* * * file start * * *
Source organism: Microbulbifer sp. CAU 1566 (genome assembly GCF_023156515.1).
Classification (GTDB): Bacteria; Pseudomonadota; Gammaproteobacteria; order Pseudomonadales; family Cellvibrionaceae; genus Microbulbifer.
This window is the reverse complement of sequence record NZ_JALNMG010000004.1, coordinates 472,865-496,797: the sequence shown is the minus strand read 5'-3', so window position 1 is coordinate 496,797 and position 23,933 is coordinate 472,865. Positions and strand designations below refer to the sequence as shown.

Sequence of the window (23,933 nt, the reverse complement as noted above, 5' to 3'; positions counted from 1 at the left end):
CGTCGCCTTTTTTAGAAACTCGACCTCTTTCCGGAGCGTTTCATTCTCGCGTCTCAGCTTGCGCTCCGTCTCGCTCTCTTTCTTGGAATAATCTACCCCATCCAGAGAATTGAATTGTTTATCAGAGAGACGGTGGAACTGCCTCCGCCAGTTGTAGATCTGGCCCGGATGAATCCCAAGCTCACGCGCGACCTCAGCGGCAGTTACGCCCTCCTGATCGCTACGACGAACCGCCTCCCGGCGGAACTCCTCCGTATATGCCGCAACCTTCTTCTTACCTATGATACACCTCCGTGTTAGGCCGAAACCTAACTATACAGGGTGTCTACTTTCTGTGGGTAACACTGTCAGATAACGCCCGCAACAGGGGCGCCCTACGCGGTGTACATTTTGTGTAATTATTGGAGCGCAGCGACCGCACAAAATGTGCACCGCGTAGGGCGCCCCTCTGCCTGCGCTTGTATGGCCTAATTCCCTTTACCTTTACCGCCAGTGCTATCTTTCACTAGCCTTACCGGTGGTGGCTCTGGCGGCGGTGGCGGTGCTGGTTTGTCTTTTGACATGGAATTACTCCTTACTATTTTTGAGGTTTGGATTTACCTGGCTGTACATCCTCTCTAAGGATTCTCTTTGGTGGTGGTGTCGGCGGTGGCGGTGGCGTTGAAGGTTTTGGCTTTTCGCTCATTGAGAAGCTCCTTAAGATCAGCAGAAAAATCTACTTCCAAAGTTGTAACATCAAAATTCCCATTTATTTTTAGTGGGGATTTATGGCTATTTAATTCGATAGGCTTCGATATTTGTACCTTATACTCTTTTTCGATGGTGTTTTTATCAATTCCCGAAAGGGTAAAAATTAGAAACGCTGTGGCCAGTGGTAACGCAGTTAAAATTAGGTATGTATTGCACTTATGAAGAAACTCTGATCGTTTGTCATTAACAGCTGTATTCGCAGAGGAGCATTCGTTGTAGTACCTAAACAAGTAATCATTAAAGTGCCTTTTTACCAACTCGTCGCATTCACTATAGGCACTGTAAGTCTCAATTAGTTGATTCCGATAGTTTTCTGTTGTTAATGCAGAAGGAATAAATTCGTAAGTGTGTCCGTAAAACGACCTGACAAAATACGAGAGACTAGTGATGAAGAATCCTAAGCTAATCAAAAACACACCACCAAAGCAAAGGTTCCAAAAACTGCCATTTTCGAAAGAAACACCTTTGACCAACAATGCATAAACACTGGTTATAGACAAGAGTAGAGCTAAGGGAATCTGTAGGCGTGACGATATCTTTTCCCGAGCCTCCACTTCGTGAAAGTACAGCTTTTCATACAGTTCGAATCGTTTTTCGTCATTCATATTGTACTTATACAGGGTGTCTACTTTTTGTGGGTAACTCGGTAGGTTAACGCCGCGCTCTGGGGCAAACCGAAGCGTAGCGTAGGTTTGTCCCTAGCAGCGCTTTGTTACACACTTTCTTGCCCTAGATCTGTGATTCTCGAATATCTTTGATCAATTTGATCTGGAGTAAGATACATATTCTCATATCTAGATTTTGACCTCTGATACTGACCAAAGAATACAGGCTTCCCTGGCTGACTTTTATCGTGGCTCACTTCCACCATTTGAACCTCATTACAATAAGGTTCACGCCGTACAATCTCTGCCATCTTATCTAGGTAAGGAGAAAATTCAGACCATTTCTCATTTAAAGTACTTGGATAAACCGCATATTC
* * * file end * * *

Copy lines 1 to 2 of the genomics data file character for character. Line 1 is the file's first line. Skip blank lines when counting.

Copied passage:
Source organism: Microbulbifer sp. CAU 1566 (genome assembly GCF_023156515.1).
Classification (GTDB): Bacteria; Pseudomonadota; Gammaproteobacteria; order Pseudomonadales; family Cellvibrionaceae; genus Microbulbifer.